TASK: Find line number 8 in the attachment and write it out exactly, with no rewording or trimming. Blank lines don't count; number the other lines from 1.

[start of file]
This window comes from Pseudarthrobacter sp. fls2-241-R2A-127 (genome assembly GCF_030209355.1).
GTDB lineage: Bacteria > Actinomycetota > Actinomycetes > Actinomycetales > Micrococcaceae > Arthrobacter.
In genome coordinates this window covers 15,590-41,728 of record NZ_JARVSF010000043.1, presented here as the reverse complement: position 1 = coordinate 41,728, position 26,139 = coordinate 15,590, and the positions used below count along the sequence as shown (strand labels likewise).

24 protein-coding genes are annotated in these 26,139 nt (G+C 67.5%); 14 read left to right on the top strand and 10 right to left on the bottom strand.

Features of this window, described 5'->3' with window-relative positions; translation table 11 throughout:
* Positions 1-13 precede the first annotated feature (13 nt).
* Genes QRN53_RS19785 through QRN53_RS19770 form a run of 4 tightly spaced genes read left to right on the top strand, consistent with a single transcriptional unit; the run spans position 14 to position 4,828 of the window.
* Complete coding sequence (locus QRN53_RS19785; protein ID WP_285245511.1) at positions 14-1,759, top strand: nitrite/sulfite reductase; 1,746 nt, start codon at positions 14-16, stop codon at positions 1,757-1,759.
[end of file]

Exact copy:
* Complete coding sequence (locus QRN53_RS19785; protein ID WP_285245511.1) at positions 14-1,759, top strand: nitrite/sulfite reductase; 1,746 nt, start codon at positions 14-16, stop codon at positions 1,757-1,759.